Hidden Hazard

Children’s ailments have been linked to magnesium deficits,
which aren’t uncommon.

March 2016

by Lisa James


From breathing problems to nervous agitation, many children in the US suffer ailments for which there are no easily discernible causes.

The American College of Allergy, Asthma & Immunology reports that 8.3 million children suffer from respiratory allergies. And as many as 1 in 10 kids wrestle with some sort of anxiety disorder, according to the Minnesota Association for Children’s Mental Health.

There may be a unifying factor behind all these maladies—a lack of magnesium.

Mineral of Many Roles

Magnesium is recognized for being calcium’s partner in building strong bones. But that’s only one of the functions performed by magnesium, which is involved in more than 300 metabolic processes.

Most bodily energy production runs through a molecule called ATP in a complex arrangement of chemical pathways. This system requires magnesium to run smoothly.

Besides helping produce the energy muscles need to move, magnesium is also a part of the mechanism that allows them to contract and relax. In fact, this mineral is one of the first nutrients recommended by practitioners to people who suffer from frequent muscle cramps.

This effect extends to the muscle cells within arterial walls, making magnesium crucial to proper circulation and blood pressure control.

Nerves also rely on magnesium, which helps receptors on the surface of brain cells operate correctly. In addition, magnesium helps regulate inflammation, is a cofactor in more than 100 enzymes involved in blood sugar regulation and may even promote wound healing.

Kids at Risk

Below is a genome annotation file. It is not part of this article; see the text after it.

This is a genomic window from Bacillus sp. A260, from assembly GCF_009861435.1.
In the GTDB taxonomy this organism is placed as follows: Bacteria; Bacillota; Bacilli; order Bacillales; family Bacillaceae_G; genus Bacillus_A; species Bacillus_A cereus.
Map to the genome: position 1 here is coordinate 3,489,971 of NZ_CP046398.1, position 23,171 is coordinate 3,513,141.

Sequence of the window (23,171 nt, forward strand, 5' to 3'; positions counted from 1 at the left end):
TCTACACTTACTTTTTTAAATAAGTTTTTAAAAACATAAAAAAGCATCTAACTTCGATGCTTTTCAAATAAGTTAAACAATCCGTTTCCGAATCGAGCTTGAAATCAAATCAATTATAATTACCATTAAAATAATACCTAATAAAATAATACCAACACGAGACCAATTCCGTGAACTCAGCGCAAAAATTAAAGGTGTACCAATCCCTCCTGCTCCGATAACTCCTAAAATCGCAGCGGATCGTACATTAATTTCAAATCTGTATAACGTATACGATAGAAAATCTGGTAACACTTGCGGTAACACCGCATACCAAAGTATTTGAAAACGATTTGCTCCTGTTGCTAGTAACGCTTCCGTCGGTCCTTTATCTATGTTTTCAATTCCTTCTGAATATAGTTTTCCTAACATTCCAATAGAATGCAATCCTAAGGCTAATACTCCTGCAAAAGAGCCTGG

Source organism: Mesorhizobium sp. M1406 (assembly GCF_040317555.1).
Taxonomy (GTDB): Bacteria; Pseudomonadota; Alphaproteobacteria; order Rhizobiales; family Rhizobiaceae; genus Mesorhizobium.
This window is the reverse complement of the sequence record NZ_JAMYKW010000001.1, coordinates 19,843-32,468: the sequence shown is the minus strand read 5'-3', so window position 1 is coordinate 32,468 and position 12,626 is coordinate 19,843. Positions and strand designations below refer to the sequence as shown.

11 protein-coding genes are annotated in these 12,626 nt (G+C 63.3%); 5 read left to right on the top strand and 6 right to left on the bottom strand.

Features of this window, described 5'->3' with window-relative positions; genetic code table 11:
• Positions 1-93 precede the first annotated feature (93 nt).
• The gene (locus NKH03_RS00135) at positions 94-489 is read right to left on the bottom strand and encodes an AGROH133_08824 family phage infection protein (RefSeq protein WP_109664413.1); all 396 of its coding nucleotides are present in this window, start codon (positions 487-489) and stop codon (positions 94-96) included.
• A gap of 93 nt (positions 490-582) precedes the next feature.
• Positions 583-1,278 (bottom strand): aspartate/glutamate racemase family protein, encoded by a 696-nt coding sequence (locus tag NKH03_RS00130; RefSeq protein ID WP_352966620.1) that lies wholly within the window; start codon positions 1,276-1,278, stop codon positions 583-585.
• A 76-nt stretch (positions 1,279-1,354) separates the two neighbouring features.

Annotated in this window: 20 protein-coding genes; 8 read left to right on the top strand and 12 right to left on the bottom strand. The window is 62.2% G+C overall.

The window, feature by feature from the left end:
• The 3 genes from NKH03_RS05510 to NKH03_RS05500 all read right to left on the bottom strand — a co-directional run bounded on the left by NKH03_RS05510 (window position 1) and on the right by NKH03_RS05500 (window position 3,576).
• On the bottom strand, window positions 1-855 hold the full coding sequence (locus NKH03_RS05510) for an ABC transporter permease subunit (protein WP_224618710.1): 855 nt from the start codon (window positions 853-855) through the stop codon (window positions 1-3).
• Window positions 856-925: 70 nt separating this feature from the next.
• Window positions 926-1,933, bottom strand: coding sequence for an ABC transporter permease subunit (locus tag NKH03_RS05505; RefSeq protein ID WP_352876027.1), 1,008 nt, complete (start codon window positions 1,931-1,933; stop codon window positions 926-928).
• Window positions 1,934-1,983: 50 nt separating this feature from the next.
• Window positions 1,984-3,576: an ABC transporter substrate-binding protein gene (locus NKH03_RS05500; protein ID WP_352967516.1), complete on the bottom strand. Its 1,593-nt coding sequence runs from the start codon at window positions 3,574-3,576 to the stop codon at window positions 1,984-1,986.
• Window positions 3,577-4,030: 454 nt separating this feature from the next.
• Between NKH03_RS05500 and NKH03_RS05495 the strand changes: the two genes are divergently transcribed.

Many foods contain useful amounts of magnesium, especially beans, seeds, nuts and leafy greens—foods that a lot of children (and adults, for that matter) don’t like to eat. As a result, “dietary surveys of people in the United States consistently show that intakes of magnesium are lower than recommended amounts,” according to the National Institutes of Health.

What’s worse, about a third of all youngsters are overweight. This has been associated with low magnesium; in turn, such deficiency has been linked to insulin resistance, a diabetes risk factor (Indian Pediatrics 2/12, Diabetes Care 5/05).

In fact, a number of health hazards have been tied to magnesium deficits. Kids in one study who consumed inadequate amounts of magnesium were nearly twice as likely to have elevated C-reactive protein, an inflammation marker linked to cardiovascular woes (Magnesium Research 3/07). Low magnesium has been linked to hypertension as well (Journal of Pediatrics 1/16).

Magnesium supplementation has shown itself useful. In one study, magnesium and vitamin B6 was able to calm such signs of nervous system overstimulation as aggression and inattentiveness (Journal of the American College of Nutrition 10/04). Nebulized magnesium has helped children with asthma attacks; one study recommended that hospitals administer it to all children in acute distress (Paediatric Respiratory Reviews 12/14).

Magnesium supplements formulated specifically for children help ensure they get enough of this vital mineral. Such supplements use child-friendly dosages and forms, such as magnesium aspartate, that are readily absorbable.

No one wants to see their kids feeling miserable. Magnesium may help keep them healthy.

Search our articles:

ad

ad

adad

ad

ad
ad

ad

ad

ad

ad

ad

ad

ad

ad

ad

ad

ad

ad

ad

ad

ad

ad